By Alexander Carpenter
According to Matt Richtel at the New York Times: “First the percussive sounds of sniper fire and the thrill of the kill. Then the gospel of peace. Across the country, hundreds of ministers and pastors desperate to
reach young congregants have drawn concern and criticism through their
use of an unusual recruiting tool: the immersive and violent video game
I strongly suggest reading the aforementioned article as it raises crucial issues surrounding the sloppy-headed approach to youth ministry that has pervaded evangelicalism and even Adventism of late. (My favorite: our Center for Youth Evangelism’s Jesus Loves Jeans.) Mainstream Christian moral priorities have been warped pretty bad when it’s the
Times and secular blogs that raise concerns about church youth groups’ uncritical use of popular culture.
Apparently reacting to the history of evengelicalism’s rejection of popular culture, now mainstream Christianity seems too hip to engage in much moral critique, except for telling kids that making out or drinking WILL mess ’em up, but remaining pretty mum on the effects of consumerism and martial imperialism. As the article notes, Halo 3 is rated “M” which means it cannot be sold to anyone under 17 and yet twelve-year-olds are encouraged by their churches to play on site. Of course the arguments pro include meeting people where they are and the constant need to save souls. However, except for talk about “good and evil” — a tacked-on point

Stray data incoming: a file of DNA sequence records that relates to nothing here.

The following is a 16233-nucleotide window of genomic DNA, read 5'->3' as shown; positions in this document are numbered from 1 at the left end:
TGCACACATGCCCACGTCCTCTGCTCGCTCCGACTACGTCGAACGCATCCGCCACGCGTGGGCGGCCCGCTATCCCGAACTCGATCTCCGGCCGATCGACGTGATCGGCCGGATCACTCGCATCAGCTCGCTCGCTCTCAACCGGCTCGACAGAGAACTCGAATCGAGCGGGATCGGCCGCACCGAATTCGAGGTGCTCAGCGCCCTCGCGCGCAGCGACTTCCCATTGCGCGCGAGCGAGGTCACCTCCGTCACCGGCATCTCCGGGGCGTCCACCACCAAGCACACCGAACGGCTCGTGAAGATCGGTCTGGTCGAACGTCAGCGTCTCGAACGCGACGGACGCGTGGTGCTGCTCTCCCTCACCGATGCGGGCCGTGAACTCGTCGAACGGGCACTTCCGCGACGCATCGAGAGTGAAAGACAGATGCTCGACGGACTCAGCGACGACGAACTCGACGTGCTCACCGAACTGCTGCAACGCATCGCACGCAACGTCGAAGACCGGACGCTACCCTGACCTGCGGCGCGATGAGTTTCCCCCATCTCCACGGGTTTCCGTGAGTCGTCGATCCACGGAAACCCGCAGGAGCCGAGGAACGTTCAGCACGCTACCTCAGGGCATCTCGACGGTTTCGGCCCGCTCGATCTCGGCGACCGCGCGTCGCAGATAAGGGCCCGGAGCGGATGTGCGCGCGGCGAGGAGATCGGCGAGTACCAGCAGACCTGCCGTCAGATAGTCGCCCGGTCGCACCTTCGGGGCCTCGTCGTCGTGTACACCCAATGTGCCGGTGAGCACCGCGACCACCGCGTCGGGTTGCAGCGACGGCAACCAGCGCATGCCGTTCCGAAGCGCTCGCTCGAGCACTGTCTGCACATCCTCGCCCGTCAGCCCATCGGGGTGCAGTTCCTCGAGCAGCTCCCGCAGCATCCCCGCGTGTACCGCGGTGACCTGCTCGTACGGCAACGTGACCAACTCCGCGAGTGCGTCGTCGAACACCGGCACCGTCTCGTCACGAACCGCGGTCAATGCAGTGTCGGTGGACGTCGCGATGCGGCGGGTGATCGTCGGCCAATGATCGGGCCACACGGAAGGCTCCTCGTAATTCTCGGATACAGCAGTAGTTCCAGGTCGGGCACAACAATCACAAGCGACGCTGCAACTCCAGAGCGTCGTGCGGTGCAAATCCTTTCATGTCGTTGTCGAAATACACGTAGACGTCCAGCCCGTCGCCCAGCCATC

accessible to any 3rd rate gamer — it seems pretty clear that
mainstream Christianity has sold its soul to the false marketing idea
that we judge Christianity by its growth, not by its witness.
Without dipping into questions about virtual life vs.”real” life, it seems that Christianity loses it’s prophetic voice and moral clarity when it fails to distinguish between market-driven entertainment and serious questions about human existence — not to mention this festering failure to foster Christianity-based, critical thinking skills. Or to interrogate at the teenage level the real issues of evil, not killer monsters, but like, ahem, the morality of killing through occupation. Did Blackwater really need to shoot thousands of Iraqis, hundreds of whom are innocent, in order to keep evil from catching a ride to America?
Furthermore, I’m not interested in the unprovable argument about whether killing in a video game dulls human empathy. What’s happening as reported in the Times raises deeper questions about the small-mindedness that creeps into Christianity when we reduce faith to winning souls and growing churches. If the single highest goal of Christianity is to save as many souls as possible then the logic follows that any means to accomplish that highest of ends — whether video game community killing or stretching people on racks — can be justified if the score goes up. It’s time that the evangelists and the growth gurus start thinking less about means and more about ends.